I have never been one of those people who is anti-United Nations. I always figured that it was beneficial to have a deliberative body trying to bring some measure of stability to the world and the U.N. seemed about as good as anything that has been tried. But then again, the U.N. has never had much to do with life in New Orleans and now that an investigative panel has gotten involved, I wonder – is the world in trouble?
Recently, two U.N. advisors announced their conclusion that the decision to demolish public housing in New Orleans was "discriminatory." Last Friday, some good reporting by The Times-Picayune revealed that neither of the advisors; Miloon Kothari of New Delhi, India and Gay McDougall of Washington, D.C. had actually visited New Orleans. They were relying on hearsay. Because their pronouncement bore the label of the United Nation it got international attention and must have delighted those who jump at an opportunity to make the United States look racist.
All of this was despite the fact that the New Orleans City Council, which has three black members, unanimously approved the demolition, and that the mayor, who is also black, agreed. Most importantly, surveys have shown that public housing residents do not want to return to those dreary conditions and welcome the promise of better housing.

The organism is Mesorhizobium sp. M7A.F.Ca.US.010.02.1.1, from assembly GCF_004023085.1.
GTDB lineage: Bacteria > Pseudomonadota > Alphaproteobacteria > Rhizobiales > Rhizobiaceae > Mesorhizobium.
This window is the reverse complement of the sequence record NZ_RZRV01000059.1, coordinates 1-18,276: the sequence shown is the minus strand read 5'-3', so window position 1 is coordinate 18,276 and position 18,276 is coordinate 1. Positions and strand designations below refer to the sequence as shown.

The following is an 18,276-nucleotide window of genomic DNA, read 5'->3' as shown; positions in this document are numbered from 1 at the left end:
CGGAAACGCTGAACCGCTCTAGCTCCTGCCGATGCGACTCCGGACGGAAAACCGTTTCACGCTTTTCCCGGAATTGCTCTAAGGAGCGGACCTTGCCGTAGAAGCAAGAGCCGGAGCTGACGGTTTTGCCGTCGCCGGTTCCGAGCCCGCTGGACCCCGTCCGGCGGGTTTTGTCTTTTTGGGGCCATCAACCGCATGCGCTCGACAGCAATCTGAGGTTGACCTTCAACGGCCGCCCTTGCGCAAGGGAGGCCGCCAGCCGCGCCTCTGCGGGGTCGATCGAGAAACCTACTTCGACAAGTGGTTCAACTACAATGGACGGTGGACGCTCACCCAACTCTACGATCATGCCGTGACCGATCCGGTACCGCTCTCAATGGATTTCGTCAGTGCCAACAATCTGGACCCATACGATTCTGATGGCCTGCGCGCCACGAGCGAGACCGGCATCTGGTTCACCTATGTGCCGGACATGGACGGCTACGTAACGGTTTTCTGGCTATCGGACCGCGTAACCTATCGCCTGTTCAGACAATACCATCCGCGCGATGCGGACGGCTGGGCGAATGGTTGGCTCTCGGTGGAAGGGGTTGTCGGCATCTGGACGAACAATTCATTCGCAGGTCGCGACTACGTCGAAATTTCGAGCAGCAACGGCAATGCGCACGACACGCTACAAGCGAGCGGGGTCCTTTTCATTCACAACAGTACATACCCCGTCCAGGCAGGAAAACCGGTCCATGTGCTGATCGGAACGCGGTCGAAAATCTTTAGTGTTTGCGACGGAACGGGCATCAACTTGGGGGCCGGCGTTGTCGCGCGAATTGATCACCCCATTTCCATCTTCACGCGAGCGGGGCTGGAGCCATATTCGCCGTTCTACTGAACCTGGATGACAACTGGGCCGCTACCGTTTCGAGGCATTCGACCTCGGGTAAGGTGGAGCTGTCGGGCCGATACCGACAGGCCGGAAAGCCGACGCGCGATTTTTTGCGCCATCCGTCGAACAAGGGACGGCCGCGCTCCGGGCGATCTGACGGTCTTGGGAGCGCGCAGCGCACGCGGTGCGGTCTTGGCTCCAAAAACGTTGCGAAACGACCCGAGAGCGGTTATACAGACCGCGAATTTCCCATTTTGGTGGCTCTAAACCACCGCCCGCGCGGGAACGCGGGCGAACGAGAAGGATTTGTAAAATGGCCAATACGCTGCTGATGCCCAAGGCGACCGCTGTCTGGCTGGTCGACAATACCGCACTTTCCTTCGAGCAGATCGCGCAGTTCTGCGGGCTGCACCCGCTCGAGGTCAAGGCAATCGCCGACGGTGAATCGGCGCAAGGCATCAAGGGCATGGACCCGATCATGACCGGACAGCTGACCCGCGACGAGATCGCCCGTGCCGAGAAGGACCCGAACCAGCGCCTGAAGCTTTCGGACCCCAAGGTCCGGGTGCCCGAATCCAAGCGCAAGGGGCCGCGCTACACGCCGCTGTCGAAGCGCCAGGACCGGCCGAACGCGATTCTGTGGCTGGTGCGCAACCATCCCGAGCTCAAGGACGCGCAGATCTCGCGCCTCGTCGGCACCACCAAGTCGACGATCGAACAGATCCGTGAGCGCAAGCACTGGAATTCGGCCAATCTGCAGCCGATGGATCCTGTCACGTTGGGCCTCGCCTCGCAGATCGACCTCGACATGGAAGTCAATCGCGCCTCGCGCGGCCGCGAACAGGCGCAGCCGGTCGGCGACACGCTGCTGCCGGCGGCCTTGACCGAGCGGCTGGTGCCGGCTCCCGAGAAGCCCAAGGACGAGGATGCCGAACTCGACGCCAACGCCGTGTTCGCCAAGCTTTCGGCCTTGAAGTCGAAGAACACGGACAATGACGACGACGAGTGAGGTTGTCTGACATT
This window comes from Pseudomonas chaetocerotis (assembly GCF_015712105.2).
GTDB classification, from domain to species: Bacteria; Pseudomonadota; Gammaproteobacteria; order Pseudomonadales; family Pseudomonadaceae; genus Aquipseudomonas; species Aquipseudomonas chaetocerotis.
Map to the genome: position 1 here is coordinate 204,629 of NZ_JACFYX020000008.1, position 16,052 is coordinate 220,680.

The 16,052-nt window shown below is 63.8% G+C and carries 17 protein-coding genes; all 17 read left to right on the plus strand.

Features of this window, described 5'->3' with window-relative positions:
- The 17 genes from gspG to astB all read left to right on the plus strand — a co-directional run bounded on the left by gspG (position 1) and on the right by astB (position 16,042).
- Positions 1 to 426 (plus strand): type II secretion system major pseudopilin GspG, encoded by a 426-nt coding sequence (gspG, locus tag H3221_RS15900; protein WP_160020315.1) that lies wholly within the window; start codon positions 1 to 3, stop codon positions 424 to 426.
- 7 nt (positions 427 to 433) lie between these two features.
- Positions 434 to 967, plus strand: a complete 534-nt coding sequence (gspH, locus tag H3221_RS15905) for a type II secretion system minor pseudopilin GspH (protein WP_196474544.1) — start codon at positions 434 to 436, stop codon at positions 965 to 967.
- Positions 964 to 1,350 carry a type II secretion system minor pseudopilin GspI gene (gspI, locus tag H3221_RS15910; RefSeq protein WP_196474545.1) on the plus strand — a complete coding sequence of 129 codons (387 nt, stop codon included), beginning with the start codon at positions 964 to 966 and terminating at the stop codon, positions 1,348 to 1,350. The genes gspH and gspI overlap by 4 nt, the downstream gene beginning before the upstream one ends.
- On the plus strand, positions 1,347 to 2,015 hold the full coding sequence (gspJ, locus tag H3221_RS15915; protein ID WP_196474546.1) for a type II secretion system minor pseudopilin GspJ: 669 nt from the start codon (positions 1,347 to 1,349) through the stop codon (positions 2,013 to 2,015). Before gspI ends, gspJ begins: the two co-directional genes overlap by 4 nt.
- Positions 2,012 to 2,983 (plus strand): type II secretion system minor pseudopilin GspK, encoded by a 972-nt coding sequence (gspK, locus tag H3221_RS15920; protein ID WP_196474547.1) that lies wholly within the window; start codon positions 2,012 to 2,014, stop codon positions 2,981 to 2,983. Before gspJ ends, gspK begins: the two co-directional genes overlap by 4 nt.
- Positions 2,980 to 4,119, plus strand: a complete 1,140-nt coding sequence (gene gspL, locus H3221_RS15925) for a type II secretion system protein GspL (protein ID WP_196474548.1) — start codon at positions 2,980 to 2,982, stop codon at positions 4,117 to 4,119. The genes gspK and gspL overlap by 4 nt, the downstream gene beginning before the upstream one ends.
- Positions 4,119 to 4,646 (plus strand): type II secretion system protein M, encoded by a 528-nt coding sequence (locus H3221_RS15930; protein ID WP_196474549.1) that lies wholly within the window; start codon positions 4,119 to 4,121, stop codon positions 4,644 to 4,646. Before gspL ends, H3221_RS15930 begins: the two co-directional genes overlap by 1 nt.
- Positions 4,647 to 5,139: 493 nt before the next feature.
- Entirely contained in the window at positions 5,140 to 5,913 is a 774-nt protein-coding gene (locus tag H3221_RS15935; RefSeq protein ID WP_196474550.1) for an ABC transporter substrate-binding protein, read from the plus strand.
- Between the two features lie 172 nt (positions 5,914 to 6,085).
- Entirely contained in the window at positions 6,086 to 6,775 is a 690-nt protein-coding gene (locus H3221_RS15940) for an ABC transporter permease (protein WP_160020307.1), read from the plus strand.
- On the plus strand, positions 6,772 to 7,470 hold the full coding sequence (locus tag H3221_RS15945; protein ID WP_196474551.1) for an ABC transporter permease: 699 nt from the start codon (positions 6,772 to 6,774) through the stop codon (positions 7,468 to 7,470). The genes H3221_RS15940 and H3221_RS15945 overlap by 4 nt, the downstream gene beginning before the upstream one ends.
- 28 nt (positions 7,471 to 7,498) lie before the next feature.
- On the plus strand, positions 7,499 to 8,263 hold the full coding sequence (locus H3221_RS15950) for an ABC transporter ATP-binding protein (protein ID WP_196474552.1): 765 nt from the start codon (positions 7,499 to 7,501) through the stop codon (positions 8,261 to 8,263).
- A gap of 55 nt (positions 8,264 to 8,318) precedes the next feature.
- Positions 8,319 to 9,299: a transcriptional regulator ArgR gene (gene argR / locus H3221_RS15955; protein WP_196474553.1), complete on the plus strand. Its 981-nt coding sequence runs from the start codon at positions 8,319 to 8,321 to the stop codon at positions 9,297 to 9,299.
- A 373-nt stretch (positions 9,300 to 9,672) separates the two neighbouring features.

In my profession, if a journalist had conducted such a shabby investigation as the "advisors" he would be fired. Instead those two just made headlines.
Someone was pulling their strings and I suspect the tug began with one or two people in New Orleans who see themselves as defenders of "social justice," a term that sounds altruistic but that is often abused by the self-righteous. In the name of social justice they have caused near riots, spread lies and embarrassed the city at a time when its people are trying to do right. Slander in the name of justice is no justice at all.
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